Chronic Illness – Pacing For Pain Management [Updated 2020]

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This article offers information on how to keep track of your energy output and how you can work on pacing to keep your pain levels manageable.

Today’s post is about pacing for pain management with chronic illness and why it’s important to people who are chronically ill, like me.

Pacing for pain management is one way that I cope with chronic illness.

It is crucial to my lifestyle, and without some sort of plan in place for each day, my life can quickly spiral out of control.

Pacing for Pain Management - My Several WorldsIt can be tough to say no and it is tough to pace yourself in a world that is constantly on the go.

Someone said the other day that they thought I had a crazy schedule. While it might look that way online, the reality of my life is far from it. You can’t tell from my online activity that I’m flaring right this second unless I tell you. You can’t even tell I’m tired or in pain most days. This is one of the reasons why fighting for invisible illness awareness is so important.

Invisible Illness

When you’re chronically ill, you need to learn how to micromanage your life.

Luckily, I am a natural planner. I don’t know if this is a good thing or a bad thing, but for my health, it’s important to plan each day out. The trick is to figure out the exact amount of activity that I can do without causing a flare-up of symptoms.

A flare-up can last a few days or it can kick things off into a month or more of flare activity. If you’d like to know what a flare is you can read my article called: What is a Flare?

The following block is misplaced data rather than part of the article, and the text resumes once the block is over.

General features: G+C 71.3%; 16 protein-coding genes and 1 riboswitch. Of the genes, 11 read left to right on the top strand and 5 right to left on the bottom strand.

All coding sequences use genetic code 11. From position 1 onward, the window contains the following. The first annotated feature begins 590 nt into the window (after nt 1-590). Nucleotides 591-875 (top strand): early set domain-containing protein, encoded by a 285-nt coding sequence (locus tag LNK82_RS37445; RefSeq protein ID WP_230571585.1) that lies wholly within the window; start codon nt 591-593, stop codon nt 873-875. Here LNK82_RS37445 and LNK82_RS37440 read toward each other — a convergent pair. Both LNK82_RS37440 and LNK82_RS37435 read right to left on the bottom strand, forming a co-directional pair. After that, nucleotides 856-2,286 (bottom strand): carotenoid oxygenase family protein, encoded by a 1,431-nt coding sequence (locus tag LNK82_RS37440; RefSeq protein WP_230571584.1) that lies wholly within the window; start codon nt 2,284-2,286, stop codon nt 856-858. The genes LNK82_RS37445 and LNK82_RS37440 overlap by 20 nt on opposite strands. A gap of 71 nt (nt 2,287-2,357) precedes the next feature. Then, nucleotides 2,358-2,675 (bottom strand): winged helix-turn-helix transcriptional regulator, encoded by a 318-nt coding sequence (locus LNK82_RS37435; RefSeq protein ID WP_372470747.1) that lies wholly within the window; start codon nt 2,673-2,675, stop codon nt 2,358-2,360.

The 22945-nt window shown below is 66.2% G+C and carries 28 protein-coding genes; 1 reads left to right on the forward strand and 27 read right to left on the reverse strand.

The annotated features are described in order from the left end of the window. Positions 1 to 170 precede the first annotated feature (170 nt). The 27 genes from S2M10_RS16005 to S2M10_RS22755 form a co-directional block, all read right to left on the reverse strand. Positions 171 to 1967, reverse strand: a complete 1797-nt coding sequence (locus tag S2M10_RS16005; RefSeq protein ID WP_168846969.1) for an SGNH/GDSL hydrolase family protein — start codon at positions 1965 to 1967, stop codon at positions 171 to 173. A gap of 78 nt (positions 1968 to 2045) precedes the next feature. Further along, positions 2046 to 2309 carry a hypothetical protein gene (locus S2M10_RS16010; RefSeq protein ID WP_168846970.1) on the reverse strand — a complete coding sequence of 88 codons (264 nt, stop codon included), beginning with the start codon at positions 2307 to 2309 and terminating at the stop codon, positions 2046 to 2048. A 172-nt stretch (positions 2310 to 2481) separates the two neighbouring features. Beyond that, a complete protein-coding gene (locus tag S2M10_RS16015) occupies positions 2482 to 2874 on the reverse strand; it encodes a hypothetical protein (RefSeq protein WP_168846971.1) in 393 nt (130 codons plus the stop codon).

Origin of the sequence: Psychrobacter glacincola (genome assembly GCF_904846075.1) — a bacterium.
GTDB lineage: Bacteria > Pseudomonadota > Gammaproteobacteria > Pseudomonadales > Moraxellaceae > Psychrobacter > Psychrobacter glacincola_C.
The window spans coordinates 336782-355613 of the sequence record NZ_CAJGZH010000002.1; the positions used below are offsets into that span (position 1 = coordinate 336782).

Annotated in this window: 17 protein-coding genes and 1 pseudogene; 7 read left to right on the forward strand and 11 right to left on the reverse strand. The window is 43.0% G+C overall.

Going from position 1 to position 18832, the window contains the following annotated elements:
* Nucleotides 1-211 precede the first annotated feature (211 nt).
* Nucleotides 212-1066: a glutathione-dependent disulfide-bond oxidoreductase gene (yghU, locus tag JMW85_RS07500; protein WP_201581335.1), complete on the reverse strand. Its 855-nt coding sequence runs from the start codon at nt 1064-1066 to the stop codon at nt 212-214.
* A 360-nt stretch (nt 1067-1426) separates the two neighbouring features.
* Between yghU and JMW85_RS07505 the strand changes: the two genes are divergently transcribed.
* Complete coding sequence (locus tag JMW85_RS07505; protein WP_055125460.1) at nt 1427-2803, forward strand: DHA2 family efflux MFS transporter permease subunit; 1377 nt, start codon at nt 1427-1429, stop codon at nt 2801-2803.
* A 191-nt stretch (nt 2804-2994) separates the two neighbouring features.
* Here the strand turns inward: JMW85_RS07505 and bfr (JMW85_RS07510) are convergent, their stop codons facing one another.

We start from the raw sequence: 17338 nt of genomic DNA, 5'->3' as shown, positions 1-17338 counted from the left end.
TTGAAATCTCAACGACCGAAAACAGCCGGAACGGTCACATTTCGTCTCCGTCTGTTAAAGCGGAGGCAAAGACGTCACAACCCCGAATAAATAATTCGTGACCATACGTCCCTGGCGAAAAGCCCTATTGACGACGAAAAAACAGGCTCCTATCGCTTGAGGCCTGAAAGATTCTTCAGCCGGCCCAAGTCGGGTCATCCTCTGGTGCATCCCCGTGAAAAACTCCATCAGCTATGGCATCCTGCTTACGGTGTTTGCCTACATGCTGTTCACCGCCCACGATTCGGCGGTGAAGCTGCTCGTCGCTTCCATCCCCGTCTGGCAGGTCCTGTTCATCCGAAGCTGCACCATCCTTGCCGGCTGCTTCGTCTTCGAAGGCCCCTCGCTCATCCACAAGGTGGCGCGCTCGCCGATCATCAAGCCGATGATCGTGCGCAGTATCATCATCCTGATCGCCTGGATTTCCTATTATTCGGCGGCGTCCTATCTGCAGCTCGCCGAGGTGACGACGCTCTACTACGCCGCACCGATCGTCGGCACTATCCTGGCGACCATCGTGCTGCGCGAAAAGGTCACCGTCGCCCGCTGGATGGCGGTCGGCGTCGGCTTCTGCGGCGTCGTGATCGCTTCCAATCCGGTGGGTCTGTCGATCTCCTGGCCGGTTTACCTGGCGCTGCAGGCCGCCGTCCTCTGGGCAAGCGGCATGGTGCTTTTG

When I flare, it feels like my body has filled up with cement and I’ve been hit by a truck. The pain is a sharp, burning pain that radiates throughout my skeleton and muscles. I get really sluggish and I suffer from extreme muscle weakness. This is why pacing for pain is so important.Carrie Kellenberger Wheelchair for Ankylosing Spondylitis

Most times, it’s bad enough that I can’t hold my upper body up. Fatigue makes it impossible to get out of bed. I get a lot of other symptoms that are impossible to ignore, including extreme anxiety from my symptoms and medication side effects.

If I don’t manage my activity level and stay aware of what I’m doing, it is easy for me to surpass my energy levels. Then I end up right back in bed – experiencing all of the above – sometimes for days or months at a time.

This has been going on for five years now. I came out of remission in July 2014 and never got back to a decent place of health. This has has a profound impact on my life and I am no longer the person I used to be. 

I’m sick now most of the time with a few good days each month. Naturally I resist doing more on the days I’m feeling a bit better.

When patients start to feel better, they want to catch up on things they weren’t able to do. Unfortunately, if we follow through on this instinct, most of us will get sick again. More activity leads directly to more bed rest. This is known as a boom and bust cycle in the world of the chronically ill. It is a cycle of life that I hadn’t figure out by 2015, but I get it now and it’s very clear that I must keep every aspect of my life under control.